The apparent freedom of dating and its association with out-of-home and paired activities made the new practice seem risqué and daring in the early twentieth century. By the 1920s, however, it had become generally regarded as a legitimate means of interaction between young men and women during later adolescence and young adulthood. Some immigrant and religious groups still resisted and were appalled by the freedom that dating permitted between strangers, but most native white young people understood that while dating was not supervised by adults it nevertheless had clearly established boundaries enforced by peers that regulated respectability, eligibility, and the routines of sexual access. Moreover, the young not only defined what was attractive, permissible, and popular, but continued to maintain clear class, racial, and ethnic boundaries.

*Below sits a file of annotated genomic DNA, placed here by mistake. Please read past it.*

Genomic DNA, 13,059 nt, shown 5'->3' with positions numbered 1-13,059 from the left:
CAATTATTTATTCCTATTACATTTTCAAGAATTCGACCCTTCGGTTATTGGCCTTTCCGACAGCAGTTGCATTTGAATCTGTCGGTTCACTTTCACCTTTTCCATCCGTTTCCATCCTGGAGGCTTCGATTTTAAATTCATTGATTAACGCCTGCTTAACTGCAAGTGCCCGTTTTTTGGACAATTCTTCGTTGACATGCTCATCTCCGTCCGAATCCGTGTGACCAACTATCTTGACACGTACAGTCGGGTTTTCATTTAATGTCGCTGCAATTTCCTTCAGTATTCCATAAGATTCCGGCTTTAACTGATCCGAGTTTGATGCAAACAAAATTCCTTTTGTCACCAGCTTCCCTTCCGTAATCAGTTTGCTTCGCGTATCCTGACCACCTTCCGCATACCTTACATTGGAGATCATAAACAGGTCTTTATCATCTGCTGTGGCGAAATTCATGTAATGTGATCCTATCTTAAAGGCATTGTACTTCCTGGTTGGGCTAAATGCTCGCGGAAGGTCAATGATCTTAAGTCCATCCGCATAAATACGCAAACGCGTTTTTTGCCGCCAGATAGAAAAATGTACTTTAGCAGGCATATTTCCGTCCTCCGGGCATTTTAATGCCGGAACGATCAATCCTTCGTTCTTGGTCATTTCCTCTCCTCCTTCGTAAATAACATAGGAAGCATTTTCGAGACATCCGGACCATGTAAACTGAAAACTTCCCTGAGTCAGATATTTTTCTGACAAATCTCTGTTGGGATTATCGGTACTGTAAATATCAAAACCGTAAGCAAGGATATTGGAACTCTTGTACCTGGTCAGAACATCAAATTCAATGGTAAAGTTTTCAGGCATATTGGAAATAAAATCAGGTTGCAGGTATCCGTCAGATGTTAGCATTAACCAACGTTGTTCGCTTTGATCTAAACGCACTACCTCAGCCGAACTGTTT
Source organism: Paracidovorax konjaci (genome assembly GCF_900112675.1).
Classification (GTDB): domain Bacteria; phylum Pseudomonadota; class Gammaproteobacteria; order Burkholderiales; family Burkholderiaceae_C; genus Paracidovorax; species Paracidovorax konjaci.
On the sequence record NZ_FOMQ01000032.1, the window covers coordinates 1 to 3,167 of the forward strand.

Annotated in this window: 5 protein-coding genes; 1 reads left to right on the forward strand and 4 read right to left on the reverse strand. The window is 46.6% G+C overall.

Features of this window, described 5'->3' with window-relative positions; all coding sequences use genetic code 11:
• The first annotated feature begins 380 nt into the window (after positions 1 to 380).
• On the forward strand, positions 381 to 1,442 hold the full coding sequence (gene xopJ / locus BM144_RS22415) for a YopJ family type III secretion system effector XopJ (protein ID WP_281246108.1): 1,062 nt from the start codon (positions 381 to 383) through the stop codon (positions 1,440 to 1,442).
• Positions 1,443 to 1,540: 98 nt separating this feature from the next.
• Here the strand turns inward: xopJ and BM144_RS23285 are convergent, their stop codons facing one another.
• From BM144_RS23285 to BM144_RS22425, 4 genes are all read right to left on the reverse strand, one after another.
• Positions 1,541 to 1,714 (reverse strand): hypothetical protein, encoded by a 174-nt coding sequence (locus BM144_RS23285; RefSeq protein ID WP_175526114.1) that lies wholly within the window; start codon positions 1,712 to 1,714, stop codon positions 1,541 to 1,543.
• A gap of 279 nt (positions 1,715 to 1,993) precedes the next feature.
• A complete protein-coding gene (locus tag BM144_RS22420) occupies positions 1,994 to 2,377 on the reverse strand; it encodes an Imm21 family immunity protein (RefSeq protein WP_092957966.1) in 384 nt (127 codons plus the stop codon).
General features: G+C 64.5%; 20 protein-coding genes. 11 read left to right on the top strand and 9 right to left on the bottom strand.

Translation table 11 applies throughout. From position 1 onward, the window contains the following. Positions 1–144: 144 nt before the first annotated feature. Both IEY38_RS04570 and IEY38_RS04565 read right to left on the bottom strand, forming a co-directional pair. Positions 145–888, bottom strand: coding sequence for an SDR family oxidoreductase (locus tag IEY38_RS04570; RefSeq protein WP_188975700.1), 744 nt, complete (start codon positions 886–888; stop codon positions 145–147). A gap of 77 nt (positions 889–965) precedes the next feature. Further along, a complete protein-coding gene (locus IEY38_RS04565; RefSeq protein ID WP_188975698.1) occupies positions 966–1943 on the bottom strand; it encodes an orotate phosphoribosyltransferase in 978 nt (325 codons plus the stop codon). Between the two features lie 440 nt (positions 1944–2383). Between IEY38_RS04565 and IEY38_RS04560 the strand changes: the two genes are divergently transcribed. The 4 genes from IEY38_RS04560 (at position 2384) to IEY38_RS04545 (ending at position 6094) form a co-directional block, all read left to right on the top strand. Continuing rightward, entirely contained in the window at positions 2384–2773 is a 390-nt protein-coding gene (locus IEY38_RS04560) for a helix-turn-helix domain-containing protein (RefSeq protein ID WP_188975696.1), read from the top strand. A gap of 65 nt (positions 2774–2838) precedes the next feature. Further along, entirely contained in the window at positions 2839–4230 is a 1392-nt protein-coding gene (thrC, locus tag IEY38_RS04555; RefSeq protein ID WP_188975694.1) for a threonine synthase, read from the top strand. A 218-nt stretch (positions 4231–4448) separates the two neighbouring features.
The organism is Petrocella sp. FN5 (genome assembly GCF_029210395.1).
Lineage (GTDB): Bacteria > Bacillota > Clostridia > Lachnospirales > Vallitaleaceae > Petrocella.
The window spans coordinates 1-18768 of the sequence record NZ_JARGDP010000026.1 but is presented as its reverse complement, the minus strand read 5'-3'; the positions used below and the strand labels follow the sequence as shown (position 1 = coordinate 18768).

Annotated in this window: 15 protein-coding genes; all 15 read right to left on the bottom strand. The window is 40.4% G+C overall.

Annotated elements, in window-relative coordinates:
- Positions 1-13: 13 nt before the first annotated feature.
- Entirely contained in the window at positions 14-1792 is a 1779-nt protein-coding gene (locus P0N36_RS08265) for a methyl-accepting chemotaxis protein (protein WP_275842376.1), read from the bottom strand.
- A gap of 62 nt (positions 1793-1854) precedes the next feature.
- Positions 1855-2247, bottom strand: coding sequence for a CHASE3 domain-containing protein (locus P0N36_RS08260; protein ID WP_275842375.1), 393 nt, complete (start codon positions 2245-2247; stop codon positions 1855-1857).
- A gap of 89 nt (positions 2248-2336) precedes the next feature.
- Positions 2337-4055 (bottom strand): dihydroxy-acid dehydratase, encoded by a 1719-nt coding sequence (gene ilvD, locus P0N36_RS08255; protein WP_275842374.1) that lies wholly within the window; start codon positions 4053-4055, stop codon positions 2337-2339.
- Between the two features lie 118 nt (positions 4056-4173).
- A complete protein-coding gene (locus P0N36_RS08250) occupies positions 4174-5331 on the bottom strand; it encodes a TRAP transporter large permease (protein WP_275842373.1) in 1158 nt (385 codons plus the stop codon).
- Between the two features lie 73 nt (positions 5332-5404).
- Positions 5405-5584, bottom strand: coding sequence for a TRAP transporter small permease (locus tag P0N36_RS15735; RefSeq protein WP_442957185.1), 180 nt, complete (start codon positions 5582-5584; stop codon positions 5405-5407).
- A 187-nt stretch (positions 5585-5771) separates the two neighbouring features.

The vast extension of schooling between the world wars to the majority of adolescents (including immigrants) in public HIGH SCHOOLS, and to a substantial minority in colleges and universities, made these new peer definitions possible. The long hours at school and the shift of authority from home and work to youth-based institutions, along with the coeducational nature of the great majority of these institutions, made peer standards in dating dominant. At schools, a complex social system that included extracurricular activities, sports competitions, fraternities and sororities, literary activities, beauty contests, and other means to define identity and popularity regulated dating behavior. But the system was not closed since the young drew on nonschool institutions for inspiration in setting new nonfamily-based fads and fashions. These relied on both the heterogeneity of populations at school and the enormous expansion of popular culture, especially via movies, popular music, and sports, that provided sources and models for approved behavior, appearance, style, language, dress, and beliefs around which standards of popularity and datability revolved. In expanding the vocabulary of acceptable and proper behavior, popular culture idols helped the young redefine eligibility and expand the limits on sexual propriety in their dating behavior toward more liberated forms.